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uɐʎɹ ррoʇ uɐʎɹ

Hello. Is is me you're looking for?
robotic life signs.
makes noise, hears sounds, intafon.
affe auf deux roues.

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Having just acquired the phone, and having finally upgraded to Leopard last weekend, I started using Safari a little to get some bookmarks I wanted on the iPhone. It seemed pretty snappy, although I wasn’t really putting it through any grueling paces. Since I was going through the trouble of upgrading my computer, I decided to go ahead and do some early spring cleaning as well, cutting files and unused applications, and applying a draconian filter to my process of eliminating music from my machine. (down to about 22gb of music on an 80gb drive – I promise I am trying) One BIG target for trimming on my machine was my Windows XP virtual machine that I run through Fusion. Fusion has come a long way since I started at VmWare, and I have to say, its a pretty great product (no I can’t claim any credit, wrong group). I use this VM everyday at work developing and testing WebAccess (beta 2 just released last Friday), but I swear, for a fairly basic installation, it was taking up nearly 10gb of space on my drive. I was running some tests with a slim XP vm that ran at about 3gb or so (see the article on LifeHacker: http://lifehacker.com/374376/trim-down-windows-to-the-bare-essentials). This slim vm also happened to have Safari 3 (and every other browser you might want to run tests with) installed on it, and since we recently got WebAccess running well on Safari I thought I would give it a spin. I was pretty amazed at what I found.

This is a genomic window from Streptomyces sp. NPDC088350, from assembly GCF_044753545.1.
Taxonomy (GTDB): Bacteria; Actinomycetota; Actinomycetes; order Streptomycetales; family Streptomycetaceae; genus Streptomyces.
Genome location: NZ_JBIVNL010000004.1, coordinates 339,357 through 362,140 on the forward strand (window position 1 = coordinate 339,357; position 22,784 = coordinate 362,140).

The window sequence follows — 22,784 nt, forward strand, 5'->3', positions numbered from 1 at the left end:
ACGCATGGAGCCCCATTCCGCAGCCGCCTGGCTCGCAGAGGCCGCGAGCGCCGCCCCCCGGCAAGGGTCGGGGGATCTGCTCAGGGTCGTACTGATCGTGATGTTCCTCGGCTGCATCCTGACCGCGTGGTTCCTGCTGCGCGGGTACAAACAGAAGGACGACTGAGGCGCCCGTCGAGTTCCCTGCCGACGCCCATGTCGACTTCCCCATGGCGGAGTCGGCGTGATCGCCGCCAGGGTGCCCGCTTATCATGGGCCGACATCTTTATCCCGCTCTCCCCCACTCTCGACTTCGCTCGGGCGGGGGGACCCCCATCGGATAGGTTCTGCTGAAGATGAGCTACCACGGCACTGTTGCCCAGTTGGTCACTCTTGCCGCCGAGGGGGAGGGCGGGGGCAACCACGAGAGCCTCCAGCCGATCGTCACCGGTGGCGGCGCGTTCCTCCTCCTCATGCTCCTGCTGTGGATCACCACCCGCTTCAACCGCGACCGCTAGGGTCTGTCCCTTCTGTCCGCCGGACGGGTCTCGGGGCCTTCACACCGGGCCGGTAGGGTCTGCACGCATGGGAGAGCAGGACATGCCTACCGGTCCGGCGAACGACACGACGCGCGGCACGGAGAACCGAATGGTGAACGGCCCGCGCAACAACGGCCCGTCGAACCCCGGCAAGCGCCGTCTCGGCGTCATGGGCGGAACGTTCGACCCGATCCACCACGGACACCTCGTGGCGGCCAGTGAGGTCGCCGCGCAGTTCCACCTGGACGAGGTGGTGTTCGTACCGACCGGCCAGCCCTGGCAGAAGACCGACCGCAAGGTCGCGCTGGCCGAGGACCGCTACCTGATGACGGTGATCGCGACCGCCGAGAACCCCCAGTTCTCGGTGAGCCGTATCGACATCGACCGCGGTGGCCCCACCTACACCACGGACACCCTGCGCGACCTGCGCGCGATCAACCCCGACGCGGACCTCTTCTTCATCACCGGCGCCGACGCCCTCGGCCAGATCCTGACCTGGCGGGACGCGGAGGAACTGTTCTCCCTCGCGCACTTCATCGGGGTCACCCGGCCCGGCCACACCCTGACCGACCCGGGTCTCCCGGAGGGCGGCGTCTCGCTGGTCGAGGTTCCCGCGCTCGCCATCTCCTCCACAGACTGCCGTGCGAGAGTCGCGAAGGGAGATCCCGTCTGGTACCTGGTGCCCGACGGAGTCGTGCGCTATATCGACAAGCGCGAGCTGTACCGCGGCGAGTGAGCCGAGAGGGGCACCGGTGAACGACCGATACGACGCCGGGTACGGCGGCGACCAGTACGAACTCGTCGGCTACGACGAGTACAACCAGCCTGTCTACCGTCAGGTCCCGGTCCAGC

I ran some comparisons of Safari 3 running WebAccess *in a VM* on my MacBook against Firefox 2 running in OSX. I had heard Safari was fast, but I didn’t really believe the hype, and I figured that Safari on Windows would probably be relegated to the land of second class software, like IE always was on the Mac. In all the operations managing a Server 2.0 instance, Safari was by far faster, and in most cases was nearly 3 times faster than Firefox 2. I know that Firefox 3 is supposed to be fast also, but from what I’ve seen so far its still fairly buggy.

This got me re-evaluating what to use for my daily browsing. I’ve been using Camino, which I switched to because it used the Gecko rendering engine, but was an OSX native application, so it played (more) nicely in the Mac environment. I had originally switched to Firefox a few years ago because it was the better alternative on the Mac, and well, out of principal, because it wasn’t Safari. However, the speed of 3.0 and integration with my new mobile device has got me using it again. Now if only delicious played better with iPhone…